Leigh, N. G., and S. Lee. 2005. Philadelphia’s space in between: Inner-ring suburb evolution. Opolis 1(1): 12–13. http://escholarship.org/uc/item/16t4c093.
Levine, J., A. Inam, and G.-W. Torng. 2005. A choice-based rationale for land use and transportation alternatives evidence from Boston and Atlanta. Journal of Planning Education and Research 24(3): 317–30. doi:10.1177/0739456X04267714.
Lin, J., and L. Long. 2008. What neighborhood are you in? Empirical findings of relationships between household travel and neighborhood characteristics. Transportation 35(6): 739–58. doi:10.1007/s11116-008-9167-7.
Li, Y.-S., and Y.-C. Chuang. 2009. Neighborhood effects on an individual’s health using neighborhood measurements developed by factor analysis and cluster analysis. Journal of Urban Health 86(1): 5–18. doi:10.1007/s11524-008-9306-7.
Mikelbank, B. A. 2011. Neighborhood déjà vu: Classification in metropolitan Cleveland, 1970-2000.Urban Geography 32(3): 317–33. doi:10.2747/0272-36126.96.36.1997.
Mokhtarian, P. L., and X. Cao. 2008. Examining the impacts of residential self-selection on travel behavior: A focus on methodologies. Transportation Research Part B: Methodological, A Tribute to the Career of Frank Koppelman 42(3): 204–28. doi:10.1016/j.trb.2007.07.006.
Müllner, D. 2013. Fastcluster: Fast hierarchical, agglomerative clustering routines for R and python.Journal of Statistical Software 53(9): 1–18.
Næss, P. 2014. Urban form, sustainability and health: The case of Greater Oslo. European Planning Studies 22(7): 1524–43. doi:10.1080/09654313.2013.797383.
Ramsey, K., and A. Bell. 2014. Smart Location Database, Version 2.0 User Guide. Washington DC: Environmental Protection Agency. http://www2.epa.gov/sites/production/files/2014-03/documents/sld_userguide.pdf.
Revelle, W. 2014. Psych: Procedures for Personality and Psychological Research. Evanston, IL: Northwestern University. http://CRAN.R-project.org/package=psych Version = 1.4.5.
Shay, E., and A. Khattak. 2007. Automobiles, trips, and neighborhood type: Comparing environmental measures. Transportation Research Record 2010 (-1): 73–82. doi:10.3141/2010-09.
Solon, G., S. J. Haider, and J. M. Wooldridge. 2015. What are we weighting for? Journal of Human Resources 50(2): 301–16. doi:10.3368/jhr.50.2.301.
Song, Y., and G.-J. Knaap. 2007. Quantitative classification of neighborhoods: The neighborhoods of new single-family homes in the Portland metropolitan area. Journal of Urban Design 12(1): 1–24. doi:10.1080/13574800601072640.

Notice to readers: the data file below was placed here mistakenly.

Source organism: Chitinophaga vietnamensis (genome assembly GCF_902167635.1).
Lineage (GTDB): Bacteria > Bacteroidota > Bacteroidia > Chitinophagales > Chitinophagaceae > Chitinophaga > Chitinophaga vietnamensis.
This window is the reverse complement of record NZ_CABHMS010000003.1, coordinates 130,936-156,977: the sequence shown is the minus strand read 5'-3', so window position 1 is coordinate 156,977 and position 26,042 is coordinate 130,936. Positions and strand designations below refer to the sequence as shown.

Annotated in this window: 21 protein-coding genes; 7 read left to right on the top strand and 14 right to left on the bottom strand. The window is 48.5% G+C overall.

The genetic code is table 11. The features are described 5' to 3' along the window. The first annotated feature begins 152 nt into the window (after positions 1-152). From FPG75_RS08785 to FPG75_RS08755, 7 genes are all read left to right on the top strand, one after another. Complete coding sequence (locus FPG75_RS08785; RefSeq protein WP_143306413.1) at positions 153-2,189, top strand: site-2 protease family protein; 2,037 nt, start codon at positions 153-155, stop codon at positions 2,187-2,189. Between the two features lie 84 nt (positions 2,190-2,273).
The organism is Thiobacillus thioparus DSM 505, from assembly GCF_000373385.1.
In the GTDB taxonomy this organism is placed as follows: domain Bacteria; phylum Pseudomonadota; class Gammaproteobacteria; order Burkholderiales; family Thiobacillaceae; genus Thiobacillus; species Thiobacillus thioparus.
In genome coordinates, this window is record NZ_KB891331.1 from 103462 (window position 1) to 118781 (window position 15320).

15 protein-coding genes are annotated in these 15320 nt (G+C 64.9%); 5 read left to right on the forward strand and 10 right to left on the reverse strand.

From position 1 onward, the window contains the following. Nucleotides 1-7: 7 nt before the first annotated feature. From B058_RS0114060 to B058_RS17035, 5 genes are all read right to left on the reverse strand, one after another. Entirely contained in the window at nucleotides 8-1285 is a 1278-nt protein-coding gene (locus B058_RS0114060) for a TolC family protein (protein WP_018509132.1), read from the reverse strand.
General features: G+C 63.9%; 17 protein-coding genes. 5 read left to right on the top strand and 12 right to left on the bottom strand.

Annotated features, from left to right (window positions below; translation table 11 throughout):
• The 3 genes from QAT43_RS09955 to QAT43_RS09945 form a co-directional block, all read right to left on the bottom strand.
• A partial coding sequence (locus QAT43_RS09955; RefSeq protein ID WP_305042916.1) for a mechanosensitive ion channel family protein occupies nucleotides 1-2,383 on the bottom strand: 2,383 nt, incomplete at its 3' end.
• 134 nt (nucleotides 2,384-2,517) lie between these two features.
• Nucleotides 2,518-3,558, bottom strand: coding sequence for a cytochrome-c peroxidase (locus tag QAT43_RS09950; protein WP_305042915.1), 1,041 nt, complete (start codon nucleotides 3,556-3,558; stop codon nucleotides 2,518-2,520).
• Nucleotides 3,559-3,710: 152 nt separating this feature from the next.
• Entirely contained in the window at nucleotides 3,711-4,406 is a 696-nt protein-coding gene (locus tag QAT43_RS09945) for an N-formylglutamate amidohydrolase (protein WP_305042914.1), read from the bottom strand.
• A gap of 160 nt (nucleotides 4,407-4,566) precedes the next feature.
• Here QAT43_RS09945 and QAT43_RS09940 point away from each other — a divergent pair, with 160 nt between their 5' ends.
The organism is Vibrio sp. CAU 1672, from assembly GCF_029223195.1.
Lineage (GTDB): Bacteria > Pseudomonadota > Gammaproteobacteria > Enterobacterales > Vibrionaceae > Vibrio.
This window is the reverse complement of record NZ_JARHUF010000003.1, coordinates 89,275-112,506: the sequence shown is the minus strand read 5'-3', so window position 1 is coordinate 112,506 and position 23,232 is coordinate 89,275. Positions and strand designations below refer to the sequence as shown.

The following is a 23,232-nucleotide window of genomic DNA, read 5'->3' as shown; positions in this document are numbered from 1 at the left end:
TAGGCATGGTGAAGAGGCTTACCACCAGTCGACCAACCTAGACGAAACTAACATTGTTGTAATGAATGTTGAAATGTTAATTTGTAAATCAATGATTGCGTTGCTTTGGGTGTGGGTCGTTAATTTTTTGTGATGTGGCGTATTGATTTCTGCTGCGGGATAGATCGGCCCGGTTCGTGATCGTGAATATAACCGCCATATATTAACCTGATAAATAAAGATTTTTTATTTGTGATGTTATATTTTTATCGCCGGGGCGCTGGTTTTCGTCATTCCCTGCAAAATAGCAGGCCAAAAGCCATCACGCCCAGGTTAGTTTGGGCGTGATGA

Song, Y., and R. G. Quercia. 2008. How are neighborhood design features valued across different neighborhood types? Journal of Housing and the Built Environment 23(4): 297–316. doi:10.1007/s10901-008-9122-0.
United States Census Bureau. 2010. Decennial Census. Washington DC: U.S. Census Bureau.
Vicino, T. J. 2008. The spatial transformation of first‐tier suburbs, 1970 to 2000: The case of metropolitan Baltimore. Housing Policy Debate 1(3): 479–518. doi:10.1080/10511482.2008.9521644.
Winship, C., and L. Radbill. 1994. Sampling weights and regression analysis. Sociological Methods and Research 23(2): 230–57. doi:10.1177/0049124194023002004.
Zhou, B., and K. Kockelman. 2008. Self-selection in home choice: Use of treatment effects in evaluating relationship between built environment and travel behavior. Transportation Research Record 2077(12): 54–61. doi:10.3141/2077-08.
How to Cite
Authors who publish with JTLU agree to the following terms: 1) Authors retain copyright and grant the journal right of first publication with the work simultaneously licensed under Creative Commons Attribution-Noncommercial License 4.0 that allows others to share the work with an acknowledgement of the work's authorship and initial publication in this journal. 2) Authors are able to enter into separate, additional contractual arrangements for the non-exclusive distribution of the journal's published version of the work (e.g., post it to an institutional repository or publish it in a book), with an acknowledgement of its initial publication in this journal. 3) Authors are permitted and encouraged to post their work online (e.g., in institutional repositories or on their website) prior to and during the submission process, as it can lead to productive exchanges, as well as earlier and greater citation of published work.